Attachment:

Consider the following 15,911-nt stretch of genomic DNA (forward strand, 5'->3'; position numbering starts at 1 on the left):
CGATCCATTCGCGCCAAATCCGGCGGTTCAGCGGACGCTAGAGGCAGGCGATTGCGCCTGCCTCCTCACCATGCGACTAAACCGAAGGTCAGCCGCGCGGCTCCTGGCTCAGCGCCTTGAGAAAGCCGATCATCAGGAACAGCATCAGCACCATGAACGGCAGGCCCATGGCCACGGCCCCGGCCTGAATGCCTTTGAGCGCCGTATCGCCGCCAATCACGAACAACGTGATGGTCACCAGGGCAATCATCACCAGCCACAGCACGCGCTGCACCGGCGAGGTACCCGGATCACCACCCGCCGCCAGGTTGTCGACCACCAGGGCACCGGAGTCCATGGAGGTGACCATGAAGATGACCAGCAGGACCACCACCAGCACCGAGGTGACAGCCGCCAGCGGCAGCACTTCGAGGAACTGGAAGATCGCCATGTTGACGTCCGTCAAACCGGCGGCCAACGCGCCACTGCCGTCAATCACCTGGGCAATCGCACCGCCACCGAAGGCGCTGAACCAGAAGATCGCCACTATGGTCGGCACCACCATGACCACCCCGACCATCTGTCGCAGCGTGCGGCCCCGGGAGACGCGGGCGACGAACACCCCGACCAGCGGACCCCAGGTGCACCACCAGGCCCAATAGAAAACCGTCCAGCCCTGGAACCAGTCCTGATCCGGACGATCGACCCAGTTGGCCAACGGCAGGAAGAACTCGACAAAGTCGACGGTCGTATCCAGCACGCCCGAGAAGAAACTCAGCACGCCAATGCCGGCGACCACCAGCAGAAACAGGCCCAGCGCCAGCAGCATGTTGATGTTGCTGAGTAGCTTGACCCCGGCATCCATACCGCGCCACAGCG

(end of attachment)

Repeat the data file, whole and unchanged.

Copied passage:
Consider the following 15,911-nt stretch of genomic DNA (forward strand, 5'->3'; position numbering starts at 1 on the left):
CGATCCATTCGCGCCAAATCCGGCGGTTCAGCGGACGCTAGAGGCAGGCGATTGCGCCTGCCTCCTCACCATGCGACTAAACCGAAGGTCAGCCGCGCGGCTCCTGGCTCAGCGCCTTGAGAAAGCCGATCATCAGGAACAGCATCAGCACCATGAACGGCAGGCCCATGGCCACGGCCCCGGCCTGAATGCCTTTGAGCGCCGTATCGCCGCCAATCACGAACAACGTGATGGTCACCAGGGCAATCATCACCAGCCACAGCACGCGCTGCACCGGCGAGGTACCCGGATCACCACCCGCCGCCAGGTTGTCGACCACCAGGGCACCGGAGTCCATGGAGGTGACCATGAAGATGACCAGCAGGACCACCACCAGCACCGAGGTGACAGCCGCCAGCGGCAGCACTTCGAGGAACTGGAAGATCGCCATGTTGACGTCCGTCAAACCGGCGGCCAACGCGCCACTGCCGTCAATCACCTGGGCAATCGCACCGCCACCGAAGGCGCTGAACCAGAAGATCGCCACTATGGTCGGCACCACCATGACCACCCCGACCATCTGTCGCAGCGTGCGGCCCCGGGAGACGCGGGCGACGAACACCCCGACCAGCGGACCCCAGGTGCACCACCAGGCCCAATAGAAAACCGTCCAGCCCTGGAACCAGTCCTGATCCGGACGATCGACCCAGTTGGCCAACGGCAGGAAGAACTCGACAAAGTCGACGGTCGTATCCAGCACGCCCGAGAAGAAACTCAGCACGCCAATGCCGGCGACCACCAGCAGAAACAGGCCCAGCGCCAGCAGCATGTTGATGTTGCTGAGTAGCTTGACCCCGGCATCCATACCGCGCCACAGCG